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  • The Addams Family

    The Addams Family


    Seeing Dan Hedaya it became clear to me that this is actually a sequel to Blood Simple, and his character escaped to became an equally sleazy landlord under an assumed name. I didn’t get to see too much of this due to laying down and also people blocking the screen with their chairs, so this is more of a placeholder than a write up, but I will say everyone seemed to have a lot of fun and did their roles…

  • Giant



    I related to Rock Hudson a lot in this because one of the things I always make sure to do before sleeping in seperate beds with my wife is drink at least one cup of coffee. In a way I was the most impressed by Giant of the trio, although it took its time bringing it all together. Moving through the first section of the story, before Dean strikes oil and the time skip into the 40’s, the story felt…

  • The Killing of a Chinese Bookie

    The Killing of a Chinese Bookie


    Ben Gazzara’s pinky ring is so large in this he probably could’ve opened a second club after paying off his debt to the mob. My first Cassavetes film, I jumped into the 135 minute original cut, coming away somewhere in between this feeling slightly half baked and also maybe unappreciated by my unfamiliarity. Cassavetes camera is roaming, and follows a sleazy yet also charming and affable Ben Gazzara around a Los Angeles where the sunset and palm trees always seem…

  • Police Story 2

    Police Story 2


    Only Jackie Chan could not only beat up both a terminally ill guy as well as a dead dumb man, but have the terminally ill guy apologize to him for doing so. This was as enjoyable as I could hope for a sequel, with the lightning paced fights and comedy just as sharp as the original, although it felt a little unsure of itself at times. Things aren’t helped by the incredibly slowly drawn together beginning, and Chan seems to…

  • The Long Goodbye

    The Long Goodbye


    Matching Elliott Gould every time he smokes a cigarette would probably result in instantaneous stage 4 lung cancer. I could only hope a hairy, drunken Sterling Hayden rambling in a sailors voice would be there to greet me on the other side. I’m not sure I’ve ever seen something so equally hilarious as it is disturbing. There’s such a surreal feeling, just from how the title track appears in various guises throughout, it feels like a bit of the mania…

  • Once Upon a Time in Hollywood

    Once Upon a Time in Hollywood


    I hope that someday I might wind up in a car while Leonardo DiCaprio stands in front of it in a robe and bad wig, yelling at me as he angrily slurps from a pitcher of frozen margaritas. In a weird way, I think this might stand as one of the odder films Quentin Tarantino has put out, and that’s not referencing the over the top scenes or grossly irresponsible amount of feet in this. Narratively, there’s a looseness to…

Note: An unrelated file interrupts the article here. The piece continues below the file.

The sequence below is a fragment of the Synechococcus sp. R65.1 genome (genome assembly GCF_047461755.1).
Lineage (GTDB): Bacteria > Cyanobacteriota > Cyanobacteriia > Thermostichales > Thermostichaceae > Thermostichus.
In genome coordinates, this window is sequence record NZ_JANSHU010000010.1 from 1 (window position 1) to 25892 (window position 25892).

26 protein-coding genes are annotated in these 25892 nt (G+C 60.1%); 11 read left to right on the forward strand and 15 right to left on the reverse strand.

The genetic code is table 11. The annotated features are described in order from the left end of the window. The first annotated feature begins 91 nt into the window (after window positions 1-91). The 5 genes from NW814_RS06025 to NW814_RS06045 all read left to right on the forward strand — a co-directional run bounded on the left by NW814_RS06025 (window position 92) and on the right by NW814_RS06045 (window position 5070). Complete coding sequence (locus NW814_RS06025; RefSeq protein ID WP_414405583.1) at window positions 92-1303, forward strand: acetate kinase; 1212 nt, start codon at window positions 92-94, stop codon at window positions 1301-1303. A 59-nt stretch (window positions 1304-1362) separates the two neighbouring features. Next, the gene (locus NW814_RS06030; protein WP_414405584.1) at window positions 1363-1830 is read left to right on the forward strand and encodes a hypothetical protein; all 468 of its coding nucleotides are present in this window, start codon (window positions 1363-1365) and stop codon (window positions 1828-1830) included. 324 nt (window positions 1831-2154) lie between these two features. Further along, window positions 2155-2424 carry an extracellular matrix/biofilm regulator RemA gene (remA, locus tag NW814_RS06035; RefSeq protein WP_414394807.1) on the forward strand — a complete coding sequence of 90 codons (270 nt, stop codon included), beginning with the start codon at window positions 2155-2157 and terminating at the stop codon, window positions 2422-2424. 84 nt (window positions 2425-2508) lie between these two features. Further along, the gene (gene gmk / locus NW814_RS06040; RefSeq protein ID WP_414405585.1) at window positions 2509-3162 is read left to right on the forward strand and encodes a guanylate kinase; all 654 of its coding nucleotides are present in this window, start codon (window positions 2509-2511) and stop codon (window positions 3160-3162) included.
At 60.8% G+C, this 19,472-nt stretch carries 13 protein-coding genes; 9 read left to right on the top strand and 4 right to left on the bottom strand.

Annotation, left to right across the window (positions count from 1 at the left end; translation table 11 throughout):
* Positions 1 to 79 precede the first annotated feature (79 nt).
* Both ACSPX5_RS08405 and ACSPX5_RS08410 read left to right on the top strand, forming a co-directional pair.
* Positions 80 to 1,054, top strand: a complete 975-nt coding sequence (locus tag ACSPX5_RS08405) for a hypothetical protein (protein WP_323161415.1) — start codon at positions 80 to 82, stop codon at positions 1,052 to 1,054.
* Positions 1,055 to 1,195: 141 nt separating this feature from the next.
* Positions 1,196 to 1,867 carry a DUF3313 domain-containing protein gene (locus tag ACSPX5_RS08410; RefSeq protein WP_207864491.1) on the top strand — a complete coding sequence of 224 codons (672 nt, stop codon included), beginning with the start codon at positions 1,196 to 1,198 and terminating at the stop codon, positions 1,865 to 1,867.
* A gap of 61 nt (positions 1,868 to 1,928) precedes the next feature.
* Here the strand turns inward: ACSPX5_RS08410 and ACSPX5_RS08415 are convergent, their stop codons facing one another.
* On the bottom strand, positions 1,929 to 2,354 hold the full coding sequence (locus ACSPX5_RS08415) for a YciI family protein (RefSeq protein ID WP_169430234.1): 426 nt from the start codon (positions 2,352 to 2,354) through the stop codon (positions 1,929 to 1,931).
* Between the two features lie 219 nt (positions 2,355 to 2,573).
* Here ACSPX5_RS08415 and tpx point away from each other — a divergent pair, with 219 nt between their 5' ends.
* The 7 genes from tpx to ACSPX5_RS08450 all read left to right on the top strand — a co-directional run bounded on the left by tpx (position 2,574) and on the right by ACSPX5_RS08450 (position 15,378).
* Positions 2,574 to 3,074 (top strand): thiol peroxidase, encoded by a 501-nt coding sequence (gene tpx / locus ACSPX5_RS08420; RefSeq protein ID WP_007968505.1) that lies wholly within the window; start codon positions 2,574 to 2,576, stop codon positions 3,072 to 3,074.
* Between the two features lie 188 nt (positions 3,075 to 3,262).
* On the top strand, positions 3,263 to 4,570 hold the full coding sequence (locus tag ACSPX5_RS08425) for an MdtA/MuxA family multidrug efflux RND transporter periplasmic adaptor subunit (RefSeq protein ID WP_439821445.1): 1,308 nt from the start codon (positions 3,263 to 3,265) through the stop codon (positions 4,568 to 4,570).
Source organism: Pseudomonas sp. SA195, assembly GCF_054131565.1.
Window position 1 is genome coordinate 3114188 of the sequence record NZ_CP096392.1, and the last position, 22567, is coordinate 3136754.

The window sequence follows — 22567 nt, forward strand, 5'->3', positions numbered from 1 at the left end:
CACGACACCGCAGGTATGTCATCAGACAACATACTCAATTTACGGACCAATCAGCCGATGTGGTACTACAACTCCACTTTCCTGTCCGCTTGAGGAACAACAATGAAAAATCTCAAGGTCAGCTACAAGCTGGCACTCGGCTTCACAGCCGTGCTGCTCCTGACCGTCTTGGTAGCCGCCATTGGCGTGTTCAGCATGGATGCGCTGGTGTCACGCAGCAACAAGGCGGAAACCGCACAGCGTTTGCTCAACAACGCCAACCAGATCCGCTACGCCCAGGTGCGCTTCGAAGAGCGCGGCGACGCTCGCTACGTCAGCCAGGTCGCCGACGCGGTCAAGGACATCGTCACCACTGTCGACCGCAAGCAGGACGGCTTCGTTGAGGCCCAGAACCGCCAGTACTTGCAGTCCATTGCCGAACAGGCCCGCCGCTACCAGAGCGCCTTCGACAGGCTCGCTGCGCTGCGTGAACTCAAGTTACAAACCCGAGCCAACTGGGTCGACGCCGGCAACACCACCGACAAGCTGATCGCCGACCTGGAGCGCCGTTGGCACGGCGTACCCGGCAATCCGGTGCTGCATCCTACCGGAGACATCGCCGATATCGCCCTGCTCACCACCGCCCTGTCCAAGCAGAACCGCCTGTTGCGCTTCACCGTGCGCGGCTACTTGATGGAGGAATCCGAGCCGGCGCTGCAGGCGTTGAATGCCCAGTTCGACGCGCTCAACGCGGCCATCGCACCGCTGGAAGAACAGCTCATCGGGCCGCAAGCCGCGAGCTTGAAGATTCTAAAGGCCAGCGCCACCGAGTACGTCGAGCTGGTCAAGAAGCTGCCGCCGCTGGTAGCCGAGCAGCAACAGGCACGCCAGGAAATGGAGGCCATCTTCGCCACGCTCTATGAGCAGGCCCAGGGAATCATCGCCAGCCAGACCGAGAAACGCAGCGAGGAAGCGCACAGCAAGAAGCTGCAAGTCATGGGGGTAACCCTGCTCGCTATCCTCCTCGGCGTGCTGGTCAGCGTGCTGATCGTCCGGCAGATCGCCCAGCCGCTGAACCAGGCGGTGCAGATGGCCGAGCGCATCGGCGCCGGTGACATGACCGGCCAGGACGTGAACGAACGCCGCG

• The Big Clock

    The Big Clock


    Ray Milland needs to learn how to stay away from the booze, although he could’ve known things were fucked the minute George Macready appeared. Our theatre screwed up forgetting the sound with this for the first few minutes, although seeing the stark black and white skyline of the building in silence I’m not sure this couldn’t have worked as a silent too. Overall I found myself a little uneven with this one and the different elements it tried to incorporate,…

  • Blood



    I’ve only seen Guru the Mad Monk besides this (at last years Schlock O’Rama to boot) but I now rest assured that Andy Milligan is not a man or a director but is instead a dark lord of the nightmare realm, casting his bizarre visions to the screen. Things make no sense while making complete sense, moments such as Draculas daughter fighting the wolf man amongst the burning ruins of cannibal plants and gimplegged servants can be seen as that…

  • Equinox



    This review may contain spoilers. I can handle the truth.

    If I said the film before this felt like a disorienting trip all too similar to sniffing glue, Equinox took that cake and added a couple layers. Equinox is a movie with heart though. Despite the hazily pieced together plot and production that fluctuates all over the place, there are some genuinely interesting elements throughout, even if they’re thrown together with reckless abandon. The use of the ancient book and that nicely done, creepy doppelgänger swap scene felt very reminiscent…

  • Octaman



    Many will cite Rick Baker’s early special effects, but by the end of Octaman, I think it was Davido the Indian who dressed half like a Native American and half like an extra from the Wild Bunch, all while whistling the Mexican hat dance and disappearing in and out of the plot, who really stole the show. Between the near constant cuts between day and night, the pointlessly circular, almost Groundhog Day-esque plot, and characters who conversed with each other…

  • Road House

    Road House


    If Richard Widmark broke into my apartment, left me breakfast, then laughed his creepy laugh and left, I wouldn’t even be mad. Road House is a tough film to make out at first, but packs one of the most unexpected second gears I’ve encountered in a noir yet. Whereas I was expecting something closer to the decent but uneven Human Desire, it’s the trifecta of Richard Widmark, Cornel Wilde, and Lupino that transforms something straightforward into terrifying and gripping. The…

  • Viy



    The amount of vodka gulping and borsch slurping in this was truly a sight to behold. Also bowl cuts should definitely make more of a comeback. From the opening monologue Viy exudes that country folklore flair while the USSR pushed anti-religious undertones (such as the slovenly depiction of the seminaries and the greedy nature of the church) add an interesting twist to the tale.  The main character of Khoma is charming in an aloof way and he keeps a good…